Ah, the follies of youth—what an indispensible resource for creative expression! People have probably been singing about make-ups, break-ups, insecurities and other messy matters of the 20-something set since before the wheel was invented. For all we know, there’s a cave drawing out there somewhere depicting two youngsters in a lover’s embrace: the prehistoric precursor to Zooey Deschanel and Jake Johnson’s televised kiss on New Girl.
Yes, the youthful brew of confusion and sex is a story that has been told many times before, and on Fade Away, Best Coast’s new mini-album, the duo of Bethany Cosentino and Bobb Bruno tell it once again in a slightly different way. All the hallmarks are there for an old-fashioned indie-rock sing-along—chugging guitars; golden-voiced melodies; unpretentious lyrics about old hearts, long nights and untold hours spent waiting by the phone—but the clichés are given marginally interesting new twists. “I want it to be you,” Cosentino sings in “Fear of My Identity,” “but I know it’s me.”
Fade Away might not have the same slackerly charm as Best Coast’s 2010 debut, Crazy for You, a catchy album that made it cool to tweet about your cat. But it sure is a marked improvement upon last year’s The Only Place, a polished effort whose ham-handed title track made this lifelong Californian cringe with embarrassment. Thankfully, none of that sunshine-and-surfboards PR boosterism is present on Fade Away. Instead, we have a set of ultra-catchy songs that make the listener the star of his or her own personal ’90s sitcom.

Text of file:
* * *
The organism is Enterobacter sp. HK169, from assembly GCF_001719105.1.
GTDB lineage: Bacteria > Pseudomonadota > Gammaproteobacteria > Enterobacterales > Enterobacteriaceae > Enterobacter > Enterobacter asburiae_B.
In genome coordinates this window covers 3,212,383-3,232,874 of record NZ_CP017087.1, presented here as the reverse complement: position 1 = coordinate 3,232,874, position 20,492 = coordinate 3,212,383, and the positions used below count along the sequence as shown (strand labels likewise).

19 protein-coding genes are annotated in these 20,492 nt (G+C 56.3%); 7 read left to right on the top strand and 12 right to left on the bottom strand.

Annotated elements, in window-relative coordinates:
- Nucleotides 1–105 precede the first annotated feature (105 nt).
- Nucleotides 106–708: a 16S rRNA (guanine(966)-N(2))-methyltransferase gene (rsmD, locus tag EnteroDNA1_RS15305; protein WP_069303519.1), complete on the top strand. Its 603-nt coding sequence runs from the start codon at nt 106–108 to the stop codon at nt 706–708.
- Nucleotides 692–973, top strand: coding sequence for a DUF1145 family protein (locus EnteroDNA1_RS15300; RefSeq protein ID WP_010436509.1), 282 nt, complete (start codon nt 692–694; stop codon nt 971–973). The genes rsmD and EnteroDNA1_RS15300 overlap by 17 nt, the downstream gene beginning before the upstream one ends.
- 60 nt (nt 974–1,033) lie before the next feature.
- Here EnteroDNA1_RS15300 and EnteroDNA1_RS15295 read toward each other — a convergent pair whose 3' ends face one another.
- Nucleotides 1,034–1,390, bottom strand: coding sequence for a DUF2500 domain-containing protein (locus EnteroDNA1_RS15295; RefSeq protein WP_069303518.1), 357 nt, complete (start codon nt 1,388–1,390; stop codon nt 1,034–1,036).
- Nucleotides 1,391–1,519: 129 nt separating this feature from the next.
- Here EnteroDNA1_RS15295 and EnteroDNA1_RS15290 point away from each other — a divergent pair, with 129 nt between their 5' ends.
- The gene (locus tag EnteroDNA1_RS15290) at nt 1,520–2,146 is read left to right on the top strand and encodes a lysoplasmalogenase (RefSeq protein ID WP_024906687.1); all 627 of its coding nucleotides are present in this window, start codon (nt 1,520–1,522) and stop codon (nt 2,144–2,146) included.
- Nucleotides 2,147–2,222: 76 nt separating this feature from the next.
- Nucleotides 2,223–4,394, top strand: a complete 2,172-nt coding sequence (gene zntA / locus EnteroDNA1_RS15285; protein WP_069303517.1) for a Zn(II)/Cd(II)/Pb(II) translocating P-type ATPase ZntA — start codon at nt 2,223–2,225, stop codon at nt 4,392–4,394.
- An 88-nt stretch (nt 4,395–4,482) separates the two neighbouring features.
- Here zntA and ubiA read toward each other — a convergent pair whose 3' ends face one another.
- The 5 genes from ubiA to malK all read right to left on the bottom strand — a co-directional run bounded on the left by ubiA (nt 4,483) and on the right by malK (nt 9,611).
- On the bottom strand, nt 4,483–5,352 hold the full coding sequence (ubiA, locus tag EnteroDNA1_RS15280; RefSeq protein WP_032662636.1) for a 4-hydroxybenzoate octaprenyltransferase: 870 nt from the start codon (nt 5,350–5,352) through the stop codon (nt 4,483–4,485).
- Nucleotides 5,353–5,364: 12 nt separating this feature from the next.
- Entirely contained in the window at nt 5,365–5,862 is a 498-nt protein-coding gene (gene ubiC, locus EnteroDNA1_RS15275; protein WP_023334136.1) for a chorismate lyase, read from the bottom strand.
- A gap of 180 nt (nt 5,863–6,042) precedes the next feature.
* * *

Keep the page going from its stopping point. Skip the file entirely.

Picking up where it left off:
Opener “This Lonely Morning,” with its brisk beat and simple keyboard refrain, bursts with life—indeed, it’s just the kind of thing you could imagine folks rocking out to at an iconic hangout à la The Max or The Bronze or even Central Perk if the band were playing an acoustic set. The mid-fi, fun-yet-heartsick vibe continues all the way through to closer “I Don’t Know How,” a glossy country crier that switches halfway through into an indie-rock rager, providing the ultimate soundtrack to the final montage of the special Valentine’s Day episode inside your head.
Cosentino is 26 years old, and this is a funny time in some peoples’ lives—as you encounter high school kids and college undergrads, who all seem so hopelessly young and naïve, you really start to feel old, even though you’re really not. Fade Away finds Cosentino in this mindset, as she reflects on how so much heartbreak and uncertainty has worn her down—even while she sings in a voice that’s as gorgeous and pristine as a brand new church bell. “When did I wake up and suddenly my soul had grown so old?” she sings in “Who Have I Become,” a peppy track with a cascading chorus and killer sing-along bridge. Uh, huh. Old soul. Right.
In the grand pantheon of stories about youth, growth and love, Fade Away is far from a masterpiece. To keep up the sitcom comparison, it’s more like a workaday TV show—imperfect, more than a little corny, but full of heart. Jaded adults and serious creatives will undoubtedly scoff at the seven tracks within. But for anybody who’s been jamming out to other albums that mine similar territory—like Wavves’ Afraid of Heights or Mikal Cronin’s MCII—this will make for swoon-worthy stuff.